XVII. 1. The Master said, " How greatly filial was Shun! His virtue was that of a sage; his dignity was the imperial throne; his riches were all within the four seas. He offered his sacrifices in his ancestral temple, and his descendants preserved the sacrifices to himself.

2. "Therefore having such great virtue, it could not but be that he should obtain the throne, that he should obtain those riches, that he should obtain his fame, that he should attain to his long life.

3. "Thus it is that Heaven, in the production of things, is surely bountiful to them, according to their qualities. Hence the tree that is flourishing, it nourishes, while that which is ready to fall, it overthrows.

4. "In the Book of Poetry, it is said, 'The admirable, amiable, prince, displayed conspicuously his excelling virtue, adjusting his people and adjusting his officers. Therefore, he received from Heaven the emoluments of dignity. It protected him, assisted him, decreed him the throne; sending from heaven these favours, as it were repeatedly.'

5. " We may say therefore that he who is greatly virtuous will be sure to receive the appointment of Heaven."

XVIII. 1. The Master said, " It is only king Wan of whom it can be said that he had no cause for grief! His father was king Ke, and his son was king Woo. His father laid the foundations of his dignity, and his son transmitted it.

2. King Woo continued the enterprise of king "Pae. king Ke, and king Wan. He once buckled on his armour, and got possession of the empire. He did not lose the distinguished personal reputation which he had throughout the empire. His dignity was the imperial throne. His riches were the possession of tall within the four seas. He offered his sacrifices in his ancestral temple, and his descendants maintained the sacrifices to himself.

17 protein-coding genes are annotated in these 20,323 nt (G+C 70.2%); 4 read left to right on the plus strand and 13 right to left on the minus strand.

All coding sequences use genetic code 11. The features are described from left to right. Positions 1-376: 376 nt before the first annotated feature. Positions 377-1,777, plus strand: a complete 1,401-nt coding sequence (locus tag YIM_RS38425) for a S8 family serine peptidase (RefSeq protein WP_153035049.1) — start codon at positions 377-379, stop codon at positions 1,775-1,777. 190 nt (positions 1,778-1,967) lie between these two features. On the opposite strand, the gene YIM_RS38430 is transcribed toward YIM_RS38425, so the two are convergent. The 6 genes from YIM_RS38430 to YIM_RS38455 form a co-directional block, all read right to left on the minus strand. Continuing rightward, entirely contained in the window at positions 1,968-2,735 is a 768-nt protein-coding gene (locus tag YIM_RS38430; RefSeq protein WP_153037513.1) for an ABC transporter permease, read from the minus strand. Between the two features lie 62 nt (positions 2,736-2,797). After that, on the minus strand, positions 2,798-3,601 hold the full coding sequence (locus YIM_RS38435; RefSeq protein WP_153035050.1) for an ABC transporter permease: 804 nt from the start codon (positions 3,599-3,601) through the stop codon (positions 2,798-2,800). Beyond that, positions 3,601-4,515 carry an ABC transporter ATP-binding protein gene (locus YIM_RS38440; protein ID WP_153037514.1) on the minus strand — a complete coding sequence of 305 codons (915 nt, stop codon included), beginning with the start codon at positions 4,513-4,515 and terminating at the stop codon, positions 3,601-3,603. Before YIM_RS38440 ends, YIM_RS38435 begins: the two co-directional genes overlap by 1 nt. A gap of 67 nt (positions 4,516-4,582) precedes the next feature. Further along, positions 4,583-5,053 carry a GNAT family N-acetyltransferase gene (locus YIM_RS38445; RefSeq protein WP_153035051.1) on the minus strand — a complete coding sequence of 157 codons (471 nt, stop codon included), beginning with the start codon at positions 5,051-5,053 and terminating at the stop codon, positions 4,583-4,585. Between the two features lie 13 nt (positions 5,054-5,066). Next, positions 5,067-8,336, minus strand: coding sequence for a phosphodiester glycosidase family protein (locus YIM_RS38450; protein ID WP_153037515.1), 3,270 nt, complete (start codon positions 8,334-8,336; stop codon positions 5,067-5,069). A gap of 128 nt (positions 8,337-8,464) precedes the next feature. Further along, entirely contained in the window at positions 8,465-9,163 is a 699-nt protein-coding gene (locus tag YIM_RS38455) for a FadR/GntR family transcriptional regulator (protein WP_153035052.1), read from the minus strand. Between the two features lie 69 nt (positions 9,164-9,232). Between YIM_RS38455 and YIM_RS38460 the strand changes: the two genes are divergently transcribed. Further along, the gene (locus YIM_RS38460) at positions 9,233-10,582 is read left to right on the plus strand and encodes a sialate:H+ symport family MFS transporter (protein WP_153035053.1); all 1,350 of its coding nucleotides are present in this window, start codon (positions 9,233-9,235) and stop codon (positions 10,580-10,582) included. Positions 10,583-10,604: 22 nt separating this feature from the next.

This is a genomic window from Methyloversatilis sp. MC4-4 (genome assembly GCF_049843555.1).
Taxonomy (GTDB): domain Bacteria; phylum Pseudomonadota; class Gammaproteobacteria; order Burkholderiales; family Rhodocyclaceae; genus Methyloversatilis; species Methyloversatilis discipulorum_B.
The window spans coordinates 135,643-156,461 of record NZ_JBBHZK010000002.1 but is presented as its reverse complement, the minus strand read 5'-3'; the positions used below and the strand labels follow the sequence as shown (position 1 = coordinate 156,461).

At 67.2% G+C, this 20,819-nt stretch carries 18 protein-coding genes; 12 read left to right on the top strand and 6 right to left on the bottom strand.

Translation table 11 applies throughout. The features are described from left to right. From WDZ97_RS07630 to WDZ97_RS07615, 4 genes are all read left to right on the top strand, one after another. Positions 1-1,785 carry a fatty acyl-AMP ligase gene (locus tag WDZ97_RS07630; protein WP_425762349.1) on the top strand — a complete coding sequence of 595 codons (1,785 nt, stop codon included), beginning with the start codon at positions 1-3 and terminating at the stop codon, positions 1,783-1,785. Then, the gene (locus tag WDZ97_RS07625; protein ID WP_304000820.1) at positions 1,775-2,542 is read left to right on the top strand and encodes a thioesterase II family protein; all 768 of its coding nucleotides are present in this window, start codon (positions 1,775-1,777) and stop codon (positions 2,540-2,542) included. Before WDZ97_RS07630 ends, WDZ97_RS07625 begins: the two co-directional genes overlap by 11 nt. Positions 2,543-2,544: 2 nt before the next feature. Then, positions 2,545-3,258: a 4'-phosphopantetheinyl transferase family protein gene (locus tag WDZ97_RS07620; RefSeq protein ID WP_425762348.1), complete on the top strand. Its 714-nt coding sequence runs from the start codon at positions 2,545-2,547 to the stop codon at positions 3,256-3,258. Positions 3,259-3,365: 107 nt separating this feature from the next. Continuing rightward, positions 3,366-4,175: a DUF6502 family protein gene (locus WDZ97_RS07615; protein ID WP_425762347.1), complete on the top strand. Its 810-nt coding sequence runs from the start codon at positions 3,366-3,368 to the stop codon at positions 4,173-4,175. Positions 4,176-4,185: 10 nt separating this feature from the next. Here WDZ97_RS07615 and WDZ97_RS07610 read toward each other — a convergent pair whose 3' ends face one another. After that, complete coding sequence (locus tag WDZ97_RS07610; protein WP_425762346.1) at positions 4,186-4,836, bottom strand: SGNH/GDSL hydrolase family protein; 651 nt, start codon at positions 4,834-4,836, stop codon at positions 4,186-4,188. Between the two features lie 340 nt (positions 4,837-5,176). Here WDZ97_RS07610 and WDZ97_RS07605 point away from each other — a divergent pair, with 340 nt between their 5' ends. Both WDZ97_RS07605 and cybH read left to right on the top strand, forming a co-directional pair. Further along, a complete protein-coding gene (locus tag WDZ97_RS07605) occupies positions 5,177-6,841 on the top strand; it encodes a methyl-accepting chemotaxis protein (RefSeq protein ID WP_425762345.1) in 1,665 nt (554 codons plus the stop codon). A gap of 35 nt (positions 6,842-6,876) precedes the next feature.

3. "It was in his old age that king Woo received the appointment to the throne, and the duke of Chow completed the virtuous course of Wan and Woo. He carried up the title of king to T'ae and Ke, and sacrificed to all the former dukes above them with the imperial ceremonies. And this rule he extended to the princes of the empire, the great officers, the scholars, and the common people. Was the father a great officer and the son a scholar, then the burial was that due to a great officer, and the sacrifice that due to a scholar. Was the father a scholar, and the son a great officer, then the burial was that due to a scholar, and the sacrifice that due to a great officer. The one year's mourning was made to extend only to the great officers, but the three years' mourning extended to the emperor. In the mourning for a father or mother, he allowed no difference between the noble and the mean."

XIX. 1. The Master said, " How far-extending was the filial piety of king Woo and the duke of Chow!

2. "Now filial piety is seen in the skilful carrying out of the wishes of our fore-fathers, and the skilful carrying forward of their undertakings.